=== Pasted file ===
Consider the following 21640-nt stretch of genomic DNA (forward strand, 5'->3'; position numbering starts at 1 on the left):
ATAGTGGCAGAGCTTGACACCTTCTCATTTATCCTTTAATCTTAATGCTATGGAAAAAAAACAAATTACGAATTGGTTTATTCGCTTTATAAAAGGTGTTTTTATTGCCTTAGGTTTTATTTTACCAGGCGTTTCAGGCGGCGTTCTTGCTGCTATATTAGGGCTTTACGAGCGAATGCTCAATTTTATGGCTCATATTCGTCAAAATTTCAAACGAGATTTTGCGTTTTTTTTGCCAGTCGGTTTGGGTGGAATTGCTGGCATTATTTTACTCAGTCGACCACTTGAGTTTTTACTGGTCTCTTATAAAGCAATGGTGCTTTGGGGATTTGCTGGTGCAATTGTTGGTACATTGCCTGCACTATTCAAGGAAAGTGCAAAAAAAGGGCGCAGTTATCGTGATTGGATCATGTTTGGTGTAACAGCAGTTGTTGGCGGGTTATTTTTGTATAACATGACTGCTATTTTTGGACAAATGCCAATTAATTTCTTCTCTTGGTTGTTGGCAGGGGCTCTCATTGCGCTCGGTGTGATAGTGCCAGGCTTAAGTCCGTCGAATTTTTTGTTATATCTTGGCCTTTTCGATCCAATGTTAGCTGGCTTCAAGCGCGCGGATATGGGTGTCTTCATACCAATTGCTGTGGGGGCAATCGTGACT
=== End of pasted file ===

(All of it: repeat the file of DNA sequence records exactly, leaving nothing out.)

Consider the following 21640-nt stretch of genomic DNA (forward strand, 5'->3'; position numbering starts at 1 on the left):
ATAGTGGCAGAGCTTGACACCTTCTCATTTATCCTTTAATCTTAATGCTATGGAAAAAAAACAAATTACGAATTGGTTTATTCGCTTTATAAAAGGTGTTTTTATTGCCTTAGGTTTTATTTTACCAGGCGTTTCAGGCGGCGTTCTTGCTGCTATATTAGGGCTTTACGAGCGAATGCTCAATTTTATGGCTCATATTCGTCAAAATTTCAAACGAGATTTTGCGTTTTTTTTGCCAGTCGGTTTGGGTGGAATTGCTGGCATTATTTTACTCAGTCGACCACTTGAGTTTTTACTGGTCTCTTATAAAGCAATGGTGCTTTGGGGATTTGCTGGTGCAATTGTTGGTACATTGCCTGCACTATTCAAGGAAAGTGCAAAAAAAGGGCGCAGTTATCGTGATTGGATCATGTTTGGTGTAACAGCAGTTGTTGGCGGGTTATTTTTGTATAACATGACTGCTATTTTTGGACAAATGCCAATTAATTTCTTCTCTTGGTTGTTGGCAGGGGCTCTCATTGCGCTCGGTGTGATAGTGCCAGGCTTAAGTCCGTCGAATTTTTTGTTATATCTTGGCCTTTTCGATCCAATGTTAGCTGGCTTCAAGCGCGCGGATATGGGTGTCTTCATACCAATTGCTGTGGGGGCAATCGTGACT